Tuesday, September 27, 2011
The Accidental Writer's Retreat
Nine months after Katrina, my family bought a lakeside cottage a couple hours' drive to the northwest of New Orleans. One of the most nerve-jangling aspects of evacuating for a hurricane is figuring out where to evacuate to. Horror stories of people driving 12-15 hours without finding accommodation are not uncommon, and when you have an elderly relative and multiple animals, that can quickly turn into a disaster. Hence our acquisition of what we affectionally called "The Bolthole."
But it wasn't long before we realized that our cottage was more than just a hurricane refuge. It was also a wonderful place to spend the weekend, far from all the sounds and nervous energy a city generates. And then I realized that I could go up to the lake by myself for a week at a time and write like crazy. It was that discovery that enabled me to turn in Why Mermaids Sing (the book I wrote while we were rebuilding our house ourselves) on time. I have written a hefty chunk of every book since then sitting on my porch swing and staring at the water. It's not uncommon for me to get 40-85 or more pages written in a week. At home, I consider it a good week if I make it to 25.
Why do I get so much more accomplished up there? Part of it is no Internet (my daughters have lobbied long and hard to get Internet installed up there, but so far I've resisted). Part of it is no piles of laundry, no dishes (except for my own), no plants to water, no lawn to mow (yes, I mow my own lawn--with an old-fashioned reel mower). At home, thanks to all the above-named distractions and more, I probably average six solid hours' writing time a day if I'm lucky, and I try to devote weekends to my family. At the lake, I write for 18 hours a day. So if I stay up there seven days, that's basically equal to a month a home.
When I look at it that way, maybe I'm not as productive up there as I like to think I am (I did say I spend a lot of time staring at that lake). And then, because I write by hand, I still need to come home and type everything up and do a preliminary edit.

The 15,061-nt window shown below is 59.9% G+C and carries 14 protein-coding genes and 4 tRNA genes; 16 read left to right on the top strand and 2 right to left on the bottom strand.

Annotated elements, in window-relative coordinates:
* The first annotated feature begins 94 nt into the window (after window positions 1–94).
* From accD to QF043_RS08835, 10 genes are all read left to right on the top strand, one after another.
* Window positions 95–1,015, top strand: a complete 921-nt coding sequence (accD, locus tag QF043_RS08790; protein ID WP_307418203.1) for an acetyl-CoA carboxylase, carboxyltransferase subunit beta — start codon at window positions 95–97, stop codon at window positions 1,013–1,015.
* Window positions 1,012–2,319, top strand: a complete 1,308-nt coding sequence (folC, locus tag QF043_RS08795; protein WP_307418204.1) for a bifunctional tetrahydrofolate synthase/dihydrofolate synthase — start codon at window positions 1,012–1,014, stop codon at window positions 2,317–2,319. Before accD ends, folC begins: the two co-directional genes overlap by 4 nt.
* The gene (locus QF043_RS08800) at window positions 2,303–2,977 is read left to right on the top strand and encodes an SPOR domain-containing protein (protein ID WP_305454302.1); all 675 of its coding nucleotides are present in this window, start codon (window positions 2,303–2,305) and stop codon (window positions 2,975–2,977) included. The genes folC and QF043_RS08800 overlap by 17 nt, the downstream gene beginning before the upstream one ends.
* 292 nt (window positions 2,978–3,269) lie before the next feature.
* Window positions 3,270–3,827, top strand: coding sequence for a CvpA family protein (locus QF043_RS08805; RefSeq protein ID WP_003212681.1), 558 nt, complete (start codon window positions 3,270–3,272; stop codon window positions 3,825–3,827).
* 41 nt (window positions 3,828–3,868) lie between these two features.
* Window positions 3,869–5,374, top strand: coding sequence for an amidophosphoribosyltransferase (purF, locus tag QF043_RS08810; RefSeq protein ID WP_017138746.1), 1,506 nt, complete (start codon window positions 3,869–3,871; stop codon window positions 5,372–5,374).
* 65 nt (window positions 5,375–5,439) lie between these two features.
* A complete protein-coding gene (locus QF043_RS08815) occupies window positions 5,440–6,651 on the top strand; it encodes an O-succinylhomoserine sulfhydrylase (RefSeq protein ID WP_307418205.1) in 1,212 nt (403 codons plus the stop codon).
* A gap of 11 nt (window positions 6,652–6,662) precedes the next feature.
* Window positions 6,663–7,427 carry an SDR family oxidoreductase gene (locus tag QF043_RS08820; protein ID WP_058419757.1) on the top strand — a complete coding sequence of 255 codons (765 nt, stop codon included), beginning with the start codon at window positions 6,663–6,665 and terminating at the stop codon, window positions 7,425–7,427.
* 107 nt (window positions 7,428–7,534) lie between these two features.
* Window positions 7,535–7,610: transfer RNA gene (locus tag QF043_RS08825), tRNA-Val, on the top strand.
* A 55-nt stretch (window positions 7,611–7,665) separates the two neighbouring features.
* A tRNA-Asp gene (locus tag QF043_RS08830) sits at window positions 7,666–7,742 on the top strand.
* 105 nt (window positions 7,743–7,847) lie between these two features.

But I've come to appreciate the opportunity the lake house offers me to simply live and breathe my story twenty-four hours a day, with only the occasional phone call from my husband and daughters checking in with me. I also cherish the peace that comes from watching the ducks cut a V-shaped wave across the surface of the water. I planted a hummingbird and butterfly garden across the front of the house, which brings a parade of little visitors to feed just feet away from where I'm sitting. I enjoy the hawks soaring over the treetops with wings outstretched; the squirrels chasing each other around the trunks of the pines; the chipmunk that lives under the back porch and loves to torment Huckleberry (the one cat I always take with me).
This past week, I had a new visitor. I was on the swing writing away when I heard a strange scraping rattle; looking up, I discovered that a big tortoise had crawled up on the porch with me. This guy is at least 16" long. (Unfortunately, I only had my phone with me, so the picture isn't the best, especially since the late afternoon sun was sending harsh shadows across the concrete). I didn't even know we had them up there.
And I can now say that Book Number 8 is coming along nicely, and I'm hoping that after one more trip to the lake in October, the rough draft will be finished.